Looking to snatch up your own slice of paradise along California’s Central Coast by moving to Santa Barbara? Thanks to a temperate Mediterranean climate, relaxed vibes, and coastal and mountain views complete with a selection of local wineries, Santa Barbara earns its nickname as “The American Riviera”.
Folks who live here have the privilege of spending their free time surfing in the Pacific, hiking mountain trails, biking winding paths, soaking up sun on the pristine beaches, and indulging in the city’s excellent food, drink, and culture scene. Home to Santa Barbara City College and the University of California at Santa Barbara, the city also has some of the best elementary, middle, and high schools in the state.
Is this all sounding a bit too good to be true? Like any area, there are a few downsides. (Alas, there’s no Camelot in real life.) Unfortunately, Santa Barbara’s cost of living is one of the highest in the country, and the area faces an increasing risk of wildfires, a concern that’s shared by many regions of California. Still, no matter how you slice it, this place offers up a piece of paradise pie that is pretty irresistible.
So whether you’re finally taking the plunge on moving across the country or making a local move, we’re here to serve up a taste of Santa Barbara through our five favorite neighborhoods in town. We’ll also point you in the direction of additional neighborhoods and suburbs to keep on your radar as you search for your new home.
|Curious about life in this coastal city? Read up on our top 10 things you need to know about living in Santa Barbara before you get here.|
Our Top Five Favorite Spots To Live In The Santa Barbara Area
Even though Santa Barbara is small — just 21 square miles — the city’s handful of neighborhoods offer different experiences with their own pros, cons, and sense of community. With that in mind, we’ve taken a closer look at our top five neighborhoods in Santa Barbara to give you the lowdown on vibe, location, who your neighbors would be, activities, schools, housing costs, and more. That said, if you’re moving to Santa Barbara, there’s hardly a wrong choice in a place this beautiful — and you’re rarely ever more than 15 minutes from the beach.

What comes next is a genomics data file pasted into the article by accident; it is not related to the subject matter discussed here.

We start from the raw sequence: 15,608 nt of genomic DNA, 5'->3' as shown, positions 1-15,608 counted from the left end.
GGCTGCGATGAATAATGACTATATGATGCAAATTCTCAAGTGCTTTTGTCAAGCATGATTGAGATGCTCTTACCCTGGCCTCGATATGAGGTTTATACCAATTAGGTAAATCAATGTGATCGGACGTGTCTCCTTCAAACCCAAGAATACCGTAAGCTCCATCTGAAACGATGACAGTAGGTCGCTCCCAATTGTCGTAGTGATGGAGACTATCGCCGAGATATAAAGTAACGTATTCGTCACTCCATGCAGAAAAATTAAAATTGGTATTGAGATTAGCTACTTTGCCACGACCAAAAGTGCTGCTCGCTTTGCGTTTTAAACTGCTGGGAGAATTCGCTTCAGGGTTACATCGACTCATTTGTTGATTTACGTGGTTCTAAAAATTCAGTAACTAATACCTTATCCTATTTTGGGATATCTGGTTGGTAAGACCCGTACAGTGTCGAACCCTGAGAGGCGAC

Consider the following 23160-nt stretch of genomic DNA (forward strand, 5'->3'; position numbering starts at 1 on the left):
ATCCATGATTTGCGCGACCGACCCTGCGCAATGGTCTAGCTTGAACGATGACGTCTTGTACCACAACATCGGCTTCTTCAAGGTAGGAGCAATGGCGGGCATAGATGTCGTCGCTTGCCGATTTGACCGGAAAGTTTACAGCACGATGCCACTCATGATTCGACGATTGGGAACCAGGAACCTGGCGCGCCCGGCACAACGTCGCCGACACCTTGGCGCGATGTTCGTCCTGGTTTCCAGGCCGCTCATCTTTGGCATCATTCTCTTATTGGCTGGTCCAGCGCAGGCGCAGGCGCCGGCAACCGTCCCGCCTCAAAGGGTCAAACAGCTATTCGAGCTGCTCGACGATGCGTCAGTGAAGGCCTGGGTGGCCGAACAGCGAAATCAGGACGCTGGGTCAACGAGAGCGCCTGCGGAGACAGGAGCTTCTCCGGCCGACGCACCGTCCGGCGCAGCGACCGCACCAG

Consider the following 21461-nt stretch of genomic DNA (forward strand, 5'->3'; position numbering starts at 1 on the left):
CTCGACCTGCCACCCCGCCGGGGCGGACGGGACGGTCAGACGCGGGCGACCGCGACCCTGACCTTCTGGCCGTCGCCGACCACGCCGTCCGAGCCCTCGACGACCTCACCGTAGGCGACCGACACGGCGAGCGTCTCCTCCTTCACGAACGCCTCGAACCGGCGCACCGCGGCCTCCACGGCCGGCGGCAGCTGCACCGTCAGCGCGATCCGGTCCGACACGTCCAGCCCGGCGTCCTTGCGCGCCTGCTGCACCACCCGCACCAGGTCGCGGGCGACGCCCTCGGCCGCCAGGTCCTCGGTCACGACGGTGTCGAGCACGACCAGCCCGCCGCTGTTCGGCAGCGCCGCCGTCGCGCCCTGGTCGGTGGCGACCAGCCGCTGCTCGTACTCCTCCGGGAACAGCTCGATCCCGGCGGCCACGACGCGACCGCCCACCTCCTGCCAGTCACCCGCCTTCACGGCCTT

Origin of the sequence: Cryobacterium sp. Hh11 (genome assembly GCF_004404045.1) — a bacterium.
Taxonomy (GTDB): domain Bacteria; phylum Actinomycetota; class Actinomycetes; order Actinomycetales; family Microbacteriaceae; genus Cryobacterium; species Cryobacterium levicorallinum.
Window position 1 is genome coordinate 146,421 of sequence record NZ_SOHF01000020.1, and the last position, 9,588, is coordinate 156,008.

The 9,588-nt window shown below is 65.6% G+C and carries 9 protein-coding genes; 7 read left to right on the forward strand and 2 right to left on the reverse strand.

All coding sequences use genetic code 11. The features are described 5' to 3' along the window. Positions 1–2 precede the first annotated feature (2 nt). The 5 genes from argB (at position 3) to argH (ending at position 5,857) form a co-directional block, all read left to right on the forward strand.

|Where should I live in Santa Barbara? There really aren’t any no-go areas of Santa Barbara, so you’ll have to decide where to live based on your personal priorities. Do you want to live on the beach or in the mountains? Is being near a good school important to you? Do you want a yard or a view? Do you want to be able to walk places or be more remote? These are the questions to ask yourself and consider as you learn more about each neighborhood.|
Downtown Santa Barbara
Head straight for the big heart of this small city if you’re looking to be surrounded by beautiful Spanish architecture, culture, and some of Santa Barbara’s staple eats. This is where you’ll find most of the city’s best restaurants, shopping, nightlife, and entertainment — all pretty much within a walkable (or bikeable!) eight-by-four-block area. It’s got the right amount of charm, is delightfully vibrant, and has a good mix of residents, from young professionals to families to retirees.
Downtown housing options offer a good selection whether you’re looking for an older single-family ranch home, bungalow, or cottage; or a more contemporary apartment, condo, or townhome. Unsurprisingly, it’s an extremely popular place to live and finding available homes and rentals can be challenging. According to Zillow, the typical home value in this area is $1.13 million as of April 2021. Average rent in Downtown Santa Barbara is $2,075 a month*, but rentals vary greatly here and you could easily find something for less (and definitely for more).